We spent the first ten days of our assignment performing over sixty interviews to a wide array of stakeholders. As expected, they all had their particular point of view on the challenges facing the city, even though several popular themes quickly emerged. During this period we didn’t have many opportunities to visit Pittsburgh, as most of our work was performed at the city Town Hall, located just a couple of blocks from our hotel. However, after we completed the interviews, we had the opportunity to tour the city and visit several boroughs, including East Liberty, Oakland, Shady Side, South Hills and South Side. This allowed us to better understand the complaints we had heard, as well as evaluate the proposals that had been made. By the way, if you have never been to Pittsburgh, you should. The city is really nice and deserves to rank higher as a tourist destination. Each borough has it’s own style and character. I am not surprised Pittsburgh was named the most livable city in the U.S., as it seems a great place to live, work and raise kids.
After completing our analysis, we spent the last days (and nights) of our stay working on our report. On our last day we presented a preview of our findings at a meeting hosted by Mayor Luke Ravenstahl at Carnegie Mellon University.
Producing a report in just three weeks, about a city we didn’t know was a real challenge. Despite all the hard work, and our experience, there are many topics we didn’t have the opportunity to dive deeply into. The city, the Allegheny Port Authority, the county and the state, to name just a few of the stakeholders, already have many experts who understand very well the issues at hand. The problem, as always with large organizations, is to get everyone to work together and to share information. I sincerely hope that our final report, to be published shortly, will help them reach that goal. Since everyone we met was so willing to help improve the city and work has already started on some of our recommendations, I am confident they are on the right track.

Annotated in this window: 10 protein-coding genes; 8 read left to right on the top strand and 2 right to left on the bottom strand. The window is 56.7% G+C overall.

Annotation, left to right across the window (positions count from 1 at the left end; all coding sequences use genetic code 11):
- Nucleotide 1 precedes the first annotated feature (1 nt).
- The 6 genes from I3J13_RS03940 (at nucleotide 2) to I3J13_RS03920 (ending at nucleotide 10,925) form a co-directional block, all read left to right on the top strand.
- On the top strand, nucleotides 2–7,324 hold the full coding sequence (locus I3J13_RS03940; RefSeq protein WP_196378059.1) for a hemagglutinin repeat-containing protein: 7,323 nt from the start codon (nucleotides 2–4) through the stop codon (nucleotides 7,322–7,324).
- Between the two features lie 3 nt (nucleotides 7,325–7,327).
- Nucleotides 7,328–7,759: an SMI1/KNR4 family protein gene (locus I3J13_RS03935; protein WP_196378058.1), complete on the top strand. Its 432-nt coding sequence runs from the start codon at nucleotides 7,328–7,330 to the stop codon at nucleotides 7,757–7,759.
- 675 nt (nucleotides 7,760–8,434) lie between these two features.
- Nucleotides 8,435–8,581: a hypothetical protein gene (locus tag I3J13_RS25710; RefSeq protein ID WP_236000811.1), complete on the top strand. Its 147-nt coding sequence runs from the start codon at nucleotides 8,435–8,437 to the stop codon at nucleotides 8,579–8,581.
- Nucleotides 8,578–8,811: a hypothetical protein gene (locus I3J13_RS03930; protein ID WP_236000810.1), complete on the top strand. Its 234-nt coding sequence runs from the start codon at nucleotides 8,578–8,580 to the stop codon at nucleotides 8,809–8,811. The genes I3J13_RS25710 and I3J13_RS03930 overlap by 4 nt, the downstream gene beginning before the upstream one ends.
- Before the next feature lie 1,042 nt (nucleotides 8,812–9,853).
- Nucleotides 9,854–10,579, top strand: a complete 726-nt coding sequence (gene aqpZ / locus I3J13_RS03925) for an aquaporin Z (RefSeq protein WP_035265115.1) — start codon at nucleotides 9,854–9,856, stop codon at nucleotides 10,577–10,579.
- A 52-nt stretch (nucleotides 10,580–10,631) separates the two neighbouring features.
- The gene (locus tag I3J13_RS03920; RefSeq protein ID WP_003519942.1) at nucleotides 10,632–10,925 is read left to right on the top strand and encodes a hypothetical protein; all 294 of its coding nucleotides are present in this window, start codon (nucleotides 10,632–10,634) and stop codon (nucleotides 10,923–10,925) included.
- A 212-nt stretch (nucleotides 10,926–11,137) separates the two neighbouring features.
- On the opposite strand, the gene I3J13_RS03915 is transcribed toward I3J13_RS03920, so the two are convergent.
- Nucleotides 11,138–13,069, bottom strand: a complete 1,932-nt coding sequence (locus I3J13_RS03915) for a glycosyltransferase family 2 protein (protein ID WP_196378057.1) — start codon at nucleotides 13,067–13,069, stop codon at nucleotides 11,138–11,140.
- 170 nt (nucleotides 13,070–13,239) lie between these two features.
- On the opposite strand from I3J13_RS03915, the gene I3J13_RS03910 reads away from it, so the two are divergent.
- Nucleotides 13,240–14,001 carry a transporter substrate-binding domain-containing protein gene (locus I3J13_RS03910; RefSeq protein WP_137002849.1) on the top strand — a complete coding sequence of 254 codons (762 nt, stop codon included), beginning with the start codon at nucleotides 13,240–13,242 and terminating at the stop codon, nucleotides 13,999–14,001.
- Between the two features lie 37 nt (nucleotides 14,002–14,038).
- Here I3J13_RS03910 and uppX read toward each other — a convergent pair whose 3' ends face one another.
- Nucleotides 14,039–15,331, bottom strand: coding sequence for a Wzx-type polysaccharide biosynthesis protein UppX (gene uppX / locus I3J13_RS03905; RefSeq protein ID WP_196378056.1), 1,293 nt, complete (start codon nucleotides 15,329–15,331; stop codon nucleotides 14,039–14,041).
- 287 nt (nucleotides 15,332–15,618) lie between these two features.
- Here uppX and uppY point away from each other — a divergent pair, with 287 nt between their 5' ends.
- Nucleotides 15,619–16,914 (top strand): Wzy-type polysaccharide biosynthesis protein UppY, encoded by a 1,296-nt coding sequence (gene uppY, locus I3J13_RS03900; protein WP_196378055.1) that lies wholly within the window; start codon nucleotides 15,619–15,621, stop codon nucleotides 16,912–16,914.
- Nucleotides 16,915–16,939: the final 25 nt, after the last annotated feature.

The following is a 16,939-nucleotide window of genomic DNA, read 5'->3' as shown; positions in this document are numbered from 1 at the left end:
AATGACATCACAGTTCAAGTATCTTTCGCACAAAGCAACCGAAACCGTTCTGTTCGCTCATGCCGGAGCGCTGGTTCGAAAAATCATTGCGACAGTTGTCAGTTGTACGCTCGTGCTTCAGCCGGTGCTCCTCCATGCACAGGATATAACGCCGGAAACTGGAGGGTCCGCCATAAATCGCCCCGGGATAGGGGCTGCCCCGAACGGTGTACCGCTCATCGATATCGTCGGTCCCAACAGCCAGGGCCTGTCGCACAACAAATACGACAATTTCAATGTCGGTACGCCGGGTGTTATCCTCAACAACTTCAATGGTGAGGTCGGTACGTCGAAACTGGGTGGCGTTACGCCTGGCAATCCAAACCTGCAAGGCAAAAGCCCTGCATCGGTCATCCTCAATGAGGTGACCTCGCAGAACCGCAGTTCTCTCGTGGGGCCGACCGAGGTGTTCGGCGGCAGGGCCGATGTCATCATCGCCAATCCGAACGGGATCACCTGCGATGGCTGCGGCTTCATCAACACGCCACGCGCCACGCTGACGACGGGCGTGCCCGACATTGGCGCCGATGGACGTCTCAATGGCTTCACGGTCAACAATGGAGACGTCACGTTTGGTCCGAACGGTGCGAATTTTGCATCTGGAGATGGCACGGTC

Although the markets haven’t closed yet, Right now Apple’s market cap stands at 156.9 billion, 400 million more than IBM’s. This is simply remarkable. After years of being the underdog, the Cupertino based company has left most of its current and past competitors in the dust. Dell, HP and now IBM have all been unable to keep up with the explosive growth of Apple since Steve Jobs returned to Apple.
If someone had told me back in the 90s, when converting someone to the Mac was nearly impossible, that Apple would be able to stage such a comeback, I simply wouldn’t have believed it. Even I who have been a loyal Apple customer since the early 80’s came extremely close to throwing the towel in the late nineties. Then came Steve Jobs, the iMac and the iPod and the rest is history. I am really happy to see a company that has always believed in innovation succeed in the market. Jason Calacanis summed it up very well in a recent TWIT episode saying that if you want to be rich you look up to Bill Gates, if you want to be great you look up to Steve Jobs.